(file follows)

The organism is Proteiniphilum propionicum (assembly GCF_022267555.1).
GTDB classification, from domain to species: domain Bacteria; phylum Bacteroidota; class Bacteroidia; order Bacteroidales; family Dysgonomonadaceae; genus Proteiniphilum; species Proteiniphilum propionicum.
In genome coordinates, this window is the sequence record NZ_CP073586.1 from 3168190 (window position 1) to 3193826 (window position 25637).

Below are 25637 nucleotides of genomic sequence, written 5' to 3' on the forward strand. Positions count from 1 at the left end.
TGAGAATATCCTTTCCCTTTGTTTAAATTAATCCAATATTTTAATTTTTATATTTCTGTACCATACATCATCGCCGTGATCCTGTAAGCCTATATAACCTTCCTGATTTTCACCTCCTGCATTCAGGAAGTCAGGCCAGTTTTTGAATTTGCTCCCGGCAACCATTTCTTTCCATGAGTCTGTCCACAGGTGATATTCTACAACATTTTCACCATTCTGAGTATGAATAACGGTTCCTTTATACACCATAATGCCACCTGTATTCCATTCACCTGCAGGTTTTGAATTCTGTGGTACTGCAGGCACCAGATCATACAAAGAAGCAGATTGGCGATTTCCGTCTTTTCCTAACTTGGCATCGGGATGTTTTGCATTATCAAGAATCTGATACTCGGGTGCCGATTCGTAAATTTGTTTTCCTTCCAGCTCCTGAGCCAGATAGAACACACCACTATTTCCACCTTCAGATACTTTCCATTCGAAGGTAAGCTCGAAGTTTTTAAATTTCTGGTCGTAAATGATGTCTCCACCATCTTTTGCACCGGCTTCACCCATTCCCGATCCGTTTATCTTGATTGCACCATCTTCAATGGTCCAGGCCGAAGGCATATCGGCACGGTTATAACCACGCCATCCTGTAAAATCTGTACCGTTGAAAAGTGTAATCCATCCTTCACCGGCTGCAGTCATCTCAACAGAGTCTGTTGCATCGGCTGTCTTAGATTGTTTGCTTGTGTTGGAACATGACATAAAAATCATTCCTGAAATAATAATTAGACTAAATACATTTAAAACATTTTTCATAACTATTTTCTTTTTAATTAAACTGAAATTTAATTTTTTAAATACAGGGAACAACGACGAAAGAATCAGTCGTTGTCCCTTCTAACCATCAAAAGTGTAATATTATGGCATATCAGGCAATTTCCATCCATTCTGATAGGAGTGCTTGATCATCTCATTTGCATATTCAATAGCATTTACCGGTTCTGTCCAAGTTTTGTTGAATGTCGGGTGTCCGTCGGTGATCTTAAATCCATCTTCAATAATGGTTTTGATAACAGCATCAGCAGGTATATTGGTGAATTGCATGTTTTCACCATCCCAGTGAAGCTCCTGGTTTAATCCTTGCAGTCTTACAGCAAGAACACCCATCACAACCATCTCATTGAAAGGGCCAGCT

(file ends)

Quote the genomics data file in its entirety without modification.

The organism is Proteiniphilum propionicum (assembly GCF_022267555.1).
GTDB classification, from domain to species: domain Bacteria; phylum Bacteroidota; class Bacteroidia; order Bacteroidales; family Dysgonomonadaceae; genus Proteiniphilum; species Proteiniphilum propionicum.
In genome coordinates, this window is the sequence record NZ_CP073586.1 from 3168190 (window position 1) to 3193826 (window position 25637).

Below are 25637 nucleotides of genomic sequence, written 5' to 3' on the forward strand. Positions count from 1 at the left end.
TGAGAATATCCTTTCCCTTTGTTTAAATTAATCCAATATTTTAATTTTTATATTTCTGTACCATACATCATCGCCGTGATCCTGTAAGCCTATATAACCTTCCTGATTTTCACCTCCTGCATTCAGGAAGTCAGGCCAGTTTTTGAATTTGCTCCCGGCAACCATTTCTTTCCATGAGTCTGTCCACAGGTGATATTCTACAACATTTTCACCATTCTGAGTATGAATAACGGTTCCTTTATACACCATAATGCCACCTGTATTCCATTCACCTGCAGGTTTTGAATTCTGTGGTACTGCAGGCACCAGATCATACAAAGAAGCAGATTGGCGATTTCCGTCTTTTCCTAACTTGGCATCGGGATGTTTTGCATTATCAAGAATCTGATACTCGGGTGCCGATTCGTAAATTTGTTTTCCTTCCAGCTCCTGAGCCAGATAGAACACACCACTATTTCCACCTTCAGATACTTTCCATTCGAAGGTAAGCTCGAAGTTTTTAAATTTCTGGTCGTAAATGATGTCTCCACCATCTTTTGCACCGGCTTCACCCATTCCCGATCCGTTTATCTTGATTGCACCATCTTCAATGGTCCAGGCCGAAGGCATATCGGCACGGTTATAACCACGCCATCCTGTAAAATCTGTACCGTTGAAAAGTGTAATCCATCCTTCACCGGCTGCAGTCATCTCAACAGAGTCTGTTGCATCGGCTGTCTTAGATTGTTTGCTTGTGTTGGAACATGACATAAAAATCATTCCTGAAATAATAATTAGACTAAATACATTTAAAACATTTTTCATAACTATTTTCTTTTTAATTAAACTGAAATTTAATTTTTTAAATACAGGGAACAACGACGAAAGAATCAGTCGTTGTCCCTTCTAACCATCAAAAGTGTAATATTATGGCATATCAGGCAATTTCCATCCATTCTGATAGGAGTGCTTGATCATCTCATTTGCATATTCAATAGCATTTACCGGTTCTGTCCAAGTTTTGTTGAATGTCGGGTGTCCGTCGGTGATCTTAAATCCATCTTCAATAATGGTTTTGATAACAGCATCAGCAGGTATATTGGTGAATTGCATGTTTTCACCATCCCAGTGAAGCTCCTGGTTTAATCCTTGCAGTCTTACAGCAAGAACACCCATCACAACCATCTCATTGAAAGGGCCAGCT